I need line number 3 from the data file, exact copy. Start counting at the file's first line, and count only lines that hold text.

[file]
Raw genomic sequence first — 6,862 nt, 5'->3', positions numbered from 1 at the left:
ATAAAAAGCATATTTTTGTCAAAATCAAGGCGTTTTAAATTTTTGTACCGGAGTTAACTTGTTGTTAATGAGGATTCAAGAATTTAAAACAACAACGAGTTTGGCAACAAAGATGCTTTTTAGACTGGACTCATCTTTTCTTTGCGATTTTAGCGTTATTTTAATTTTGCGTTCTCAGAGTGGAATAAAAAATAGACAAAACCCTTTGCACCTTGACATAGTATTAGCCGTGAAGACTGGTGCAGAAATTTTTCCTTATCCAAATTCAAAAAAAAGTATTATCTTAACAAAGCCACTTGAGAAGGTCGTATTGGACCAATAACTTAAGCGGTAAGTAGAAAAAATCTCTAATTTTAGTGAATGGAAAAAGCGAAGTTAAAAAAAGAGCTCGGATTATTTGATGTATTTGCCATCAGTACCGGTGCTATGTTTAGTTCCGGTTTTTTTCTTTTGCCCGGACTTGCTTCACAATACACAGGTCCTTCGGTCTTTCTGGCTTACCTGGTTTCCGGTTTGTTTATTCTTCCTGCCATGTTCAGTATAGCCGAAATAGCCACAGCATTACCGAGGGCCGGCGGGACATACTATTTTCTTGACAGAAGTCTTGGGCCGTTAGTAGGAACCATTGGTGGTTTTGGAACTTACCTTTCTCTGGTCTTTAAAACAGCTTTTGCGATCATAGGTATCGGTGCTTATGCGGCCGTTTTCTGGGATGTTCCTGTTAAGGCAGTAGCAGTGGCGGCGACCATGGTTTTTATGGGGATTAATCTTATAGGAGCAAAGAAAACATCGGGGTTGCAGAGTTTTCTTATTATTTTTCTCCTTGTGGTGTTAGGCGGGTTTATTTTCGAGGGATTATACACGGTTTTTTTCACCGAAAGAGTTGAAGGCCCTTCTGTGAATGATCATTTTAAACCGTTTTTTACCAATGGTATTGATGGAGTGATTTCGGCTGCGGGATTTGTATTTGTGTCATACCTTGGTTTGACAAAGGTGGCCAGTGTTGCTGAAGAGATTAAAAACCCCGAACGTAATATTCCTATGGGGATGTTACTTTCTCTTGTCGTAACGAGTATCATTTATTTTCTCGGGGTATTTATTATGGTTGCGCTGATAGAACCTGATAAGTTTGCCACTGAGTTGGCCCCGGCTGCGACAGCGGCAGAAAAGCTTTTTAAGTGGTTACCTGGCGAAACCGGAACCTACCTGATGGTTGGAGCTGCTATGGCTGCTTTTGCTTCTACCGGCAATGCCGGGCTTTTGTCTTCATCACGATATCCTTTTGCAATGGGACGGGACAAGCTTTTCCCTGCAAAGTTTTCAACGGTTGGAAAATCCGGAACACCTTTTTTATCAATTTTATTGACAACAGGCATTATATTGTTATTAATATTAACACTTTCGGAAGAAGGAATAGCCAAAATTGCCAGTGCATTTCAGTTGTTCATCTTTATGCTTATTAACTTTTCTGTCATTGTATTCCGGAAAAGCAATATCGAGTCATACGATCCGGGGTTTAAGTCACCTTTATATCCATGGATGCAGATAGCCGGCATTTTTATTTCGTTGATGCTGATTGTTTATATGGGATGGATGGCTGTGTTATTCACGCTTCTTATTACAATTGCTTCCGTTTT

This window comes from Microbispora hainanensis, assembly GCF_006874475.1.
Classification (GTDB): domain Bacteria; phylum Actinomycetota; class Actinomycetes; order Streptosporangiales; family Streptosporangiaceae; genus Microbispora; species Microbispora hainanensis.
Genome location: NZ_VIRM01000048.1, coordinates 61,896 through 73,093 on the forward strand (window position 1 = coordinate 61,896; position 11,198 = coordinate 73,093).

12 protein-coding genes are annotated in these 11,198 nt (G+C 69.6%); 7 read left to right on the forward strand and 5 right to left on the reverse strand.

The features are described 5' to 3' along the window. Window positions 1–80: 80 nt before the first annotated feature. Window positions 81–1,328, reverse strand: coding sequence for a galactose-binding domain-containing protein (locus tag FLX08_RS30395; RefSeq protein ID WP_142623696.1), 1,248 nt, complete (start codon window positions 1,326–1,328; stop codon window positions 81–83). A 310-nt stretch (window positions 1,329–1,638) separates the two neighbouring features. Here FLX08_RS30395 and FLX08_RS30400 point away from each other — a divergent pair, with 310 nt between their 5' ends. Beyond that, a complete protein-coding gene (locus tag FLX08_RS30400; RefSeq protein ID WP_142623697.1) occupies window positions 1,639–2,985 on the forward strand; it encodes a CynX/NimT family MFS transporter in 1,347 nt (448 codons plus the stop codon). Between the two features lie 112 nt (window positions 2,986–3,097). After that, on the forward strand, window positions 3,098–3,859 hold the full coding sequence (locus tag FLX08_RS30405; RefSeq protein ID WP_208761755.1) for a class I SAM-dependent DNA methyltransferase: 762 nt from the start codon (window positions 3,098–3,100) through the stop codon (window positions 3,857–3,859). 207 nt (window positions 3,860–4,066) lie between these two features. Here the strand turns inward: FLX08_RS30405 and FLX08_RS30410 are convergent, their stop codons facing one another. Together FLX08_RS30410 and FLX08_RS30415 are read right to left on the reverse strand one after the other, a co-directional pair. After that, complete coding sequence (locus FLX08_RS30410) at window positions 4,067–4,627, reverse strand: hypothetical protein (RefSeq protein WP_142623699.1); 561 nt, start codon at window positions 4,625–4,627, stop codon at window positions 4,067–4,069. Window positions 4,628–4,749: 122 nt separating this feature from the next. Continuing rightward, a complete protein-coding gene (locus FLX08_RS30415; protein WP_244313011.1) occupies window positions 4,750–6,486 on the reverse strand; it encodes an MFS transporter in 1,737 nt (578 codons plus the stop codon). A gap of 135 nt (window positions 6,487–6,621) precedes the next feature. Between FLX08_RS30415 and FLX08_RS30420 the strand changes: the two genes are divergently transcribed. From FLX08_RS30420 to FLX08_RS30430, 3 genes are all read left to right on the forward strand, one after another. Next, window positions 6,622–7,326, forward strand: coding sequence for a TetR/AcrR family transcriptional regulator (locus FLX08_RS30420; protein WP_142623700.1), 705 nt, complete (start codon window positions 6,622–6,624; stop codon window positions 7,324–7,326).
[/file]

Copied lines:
This window comes from Microbispora hainanensis, assembly GCF_006874475.1.